I’m going to post two letters from different groups of people about some aspects of restoring fire to landscapes in a climate-challenged world.
First the fire scientists’ letter.
We are a group of fire and forest scientists who study the range of interactions of fuels, fire, climate, and management. We are writing to express concern over your new directives to stop managing fire for resource benefit and requiring regional Planning Level 2 and Regional Forester approval for prescribed burning. Certainly, we recognize the underlying rationale to address short-term risks of escaped wildfires. Even if temporary, these directives will significantly limit options for resource managers in a time when increasing the pace and scale of forest restoration and fuel reduction is of critical importance. We request that you consider modifying the order, returning decision-making about managed fire and prescribed burning to the forest and district levels.
Now, I am not sure that I’ve ever met Chief Moore, so I am not a Current FS Chief apologist. If you read the Chief’s letter, he’s pretty clear about his rationale (there aren’t enough resources and people are sick and tired), and that it’s for this unusual year. But what’s really interesting to me about this paragraph in the scientists’ letter is the idea that decision-making should be returned to the forest and district levels. It’s an interesting concept that fire scientists are weighing in as to what level is the best at decision-making. It seems like you would need some kind of evidence to make that assertion. I agree that having to have the RO involved means that people are more serious about justifying their actions to other people. This is not necessarily a bad thing, in my experience with NEPA. In fact, some TSW folks (as well as some federal judges) think that district and forest folks can make bad NEPA decisions. In my experience, most of the District and Forests make the right call most of the time. That’s why the decentralized system works. But the risk of making a mistake here, even with a low overall probability of it happening, is pretty high. If things went wrong, and I were making the decision, I’d want to make sure my boss was aligned in advance, and had my back, about something this potentially sensitive and dangerous. It’s a way of expanding the zone of potential blame.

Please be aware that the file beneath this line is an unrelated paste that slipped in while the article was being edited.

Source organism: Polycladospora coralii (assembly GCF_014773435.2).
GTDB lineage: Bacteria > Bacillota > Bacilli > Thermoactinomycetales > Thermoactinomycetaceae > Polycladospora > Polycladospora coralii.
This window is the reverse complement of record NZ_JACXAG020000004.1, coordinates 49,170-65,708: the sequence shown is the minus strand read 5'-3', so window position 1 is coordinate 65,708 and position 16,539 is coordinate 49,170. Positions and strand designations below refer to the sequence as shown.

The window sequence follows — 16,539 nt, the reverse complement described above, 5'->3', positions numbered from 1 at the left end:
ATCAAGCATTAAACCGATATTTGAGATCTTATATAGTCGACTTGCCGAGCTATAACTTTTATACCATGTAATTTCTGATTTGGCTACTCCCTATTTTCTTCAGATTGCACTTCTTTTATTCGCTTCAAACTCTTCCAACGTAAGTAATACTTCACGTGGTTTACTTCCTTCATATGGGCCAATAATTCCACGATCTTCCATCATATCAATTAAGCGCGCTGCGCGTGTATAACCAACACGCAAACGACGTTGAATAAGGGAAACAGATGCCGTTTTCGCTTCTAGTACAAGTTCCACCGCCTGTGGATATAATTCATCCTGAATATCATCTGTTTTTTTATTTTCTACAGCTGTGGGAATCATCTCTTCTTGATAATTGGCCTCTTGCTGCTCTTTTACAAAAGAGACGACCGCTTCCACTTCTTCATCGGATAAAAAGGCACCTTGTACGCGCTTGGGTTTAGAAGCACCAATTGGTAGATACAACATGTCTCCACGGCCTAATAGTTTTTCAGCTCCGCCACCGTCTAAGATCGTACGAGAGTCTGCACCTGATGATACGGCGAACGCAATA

And the Chief’s letter is only for this year… we can imagine from the national and state budget discussions that capacity will be ramping up in the future. It’s taken us, what, a hundred years to get here? The scientists’ letter says “even if temporary”.. really it’s important to increase pace and scale this year of Pandemic? I just don’t get the urgency of needing to do it This Year.
Then there are many paragraphs in the letter that we would all agree with, about the general concepts of reintroducing fire via PB and WFU. Since the Chief has been in this business for a while (in Region 5, as the letter points out) I’m sure that this summary isn’t news to him.
The fire scientist authors go on to the need to convince “local leaders and residents”:
The US Forest Service and other federal land management agencies should work with their state partners to help local leaders and residents understand the objectives and benefits of managed fire and to help them understand that fire and forest professionals are making science-based decisions about fire management. The number of examples of successfully managing natural ignitions far exceed the few cases with negative outcomes. The US Forest Service needs to advertise its successes and make the linkage to the 2009 decision that allows the flexibility to manage fires in a manner that is appropriate given the conditions.
This is a bit puzzling. Fire managers use their wisdom, experience, modeling and so on to manage WFU. Is the science-basis the general idea that fires should happen at some point? Or is each decision that a fire manager makes “science-based” somehow? And if community leaders are honestly worried about the “few cases with negative outcomes” happening to them, do they have a right to worry? This to me is not the territory of fire scientists.. to tell the FS how to change peoples’ minds about risks. That’s the territory of social scientists. I’m not one, but I think it’s about the challenge of building trust via starting small and not screwing up, versus imposing your (albeit “scientific”) views on communities by citing.. the fact you decided it. At least in part.
I know, at least via social media, and respect most of the signatories of this letter. I honestly don’t get why this cautious approach, for this year, bothers them enough to write a letter. And honestly it doesn’t really seem like a science issue at all; it’s a management issue- of what do do with the resources you have and don’t have, and how to reduce unnecessary stress on firefighters.
I was reminded of these Pinchot Principles.
* A public ofﬁcial is there to serve the public and not to run them.
* Public support of acts affecting public rights is absolutely required.
* It is more trouble to consult the public than to ignore them, but that is what you are hired for.
* Find out in advance what the public will stand for; if it is right and they won’t stand for it, postpone action and educate them.
vs. from the letter..
Our national forest system requires science-based leadership, even when political pressure is high.
Maybe we could discuss this with one or more of the signatories to understand their position better?
Here’s a Lessons Learned on escaped prescribed fires from 2005.